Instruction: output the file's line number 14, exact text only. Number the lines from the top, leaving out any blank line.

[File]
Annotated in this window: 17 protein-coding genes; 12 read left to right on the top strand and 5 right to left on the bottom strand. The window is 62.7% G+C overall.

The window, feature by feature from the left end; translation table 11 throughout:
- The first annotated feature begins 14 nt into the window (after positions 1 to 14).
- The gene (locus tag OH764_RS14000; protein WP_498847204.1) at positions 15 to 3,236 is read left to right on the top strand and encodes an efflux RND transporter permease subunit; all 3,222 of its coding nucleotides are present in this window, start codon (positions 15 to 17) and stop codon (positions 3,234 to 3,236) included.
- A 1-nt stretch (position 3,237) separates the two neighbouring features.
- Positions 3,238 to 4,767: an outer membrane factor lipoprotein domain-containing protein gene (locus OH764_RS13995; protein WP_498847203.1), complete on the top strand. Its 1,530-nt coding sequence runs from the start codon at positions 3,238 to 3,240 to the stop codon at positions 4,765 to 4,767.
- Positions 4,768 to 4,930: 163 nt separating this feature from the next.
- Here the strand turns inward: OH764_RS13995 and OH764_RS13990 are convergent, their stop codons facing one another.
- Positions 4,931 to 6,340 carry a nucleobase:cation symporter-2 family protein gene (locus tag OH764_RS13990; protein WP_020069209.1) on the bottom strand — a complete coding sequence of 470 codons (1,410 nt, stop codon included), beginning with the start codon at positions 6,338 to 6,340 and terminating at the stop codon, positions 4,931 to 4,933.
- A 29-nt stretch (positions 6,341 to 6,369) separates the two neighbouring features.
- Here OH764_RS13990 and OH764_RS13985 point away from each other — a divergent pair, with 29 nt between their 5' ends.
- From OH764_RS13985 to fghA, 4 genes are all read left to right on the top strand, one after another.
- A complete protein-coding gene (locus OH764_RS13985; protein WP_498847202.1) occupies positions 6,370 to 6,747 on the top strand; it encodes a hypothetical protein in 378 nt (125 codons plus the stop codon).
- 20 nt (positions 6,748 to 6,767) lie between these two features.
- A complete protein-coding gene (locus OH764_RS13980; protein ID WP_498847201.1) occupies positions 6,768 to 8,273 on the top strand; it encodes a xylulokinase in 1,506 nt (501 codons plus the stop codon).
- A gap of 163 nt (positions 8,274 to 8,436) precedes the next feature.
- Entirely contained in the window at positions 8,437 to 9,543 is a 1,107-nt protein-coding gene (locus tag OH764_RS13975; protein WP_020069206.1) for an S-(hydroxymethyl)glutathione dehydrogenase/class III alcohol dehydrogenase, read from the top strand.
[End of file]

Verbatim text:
- 20 nt (positions 6,748 to 6,767) lie between these two features.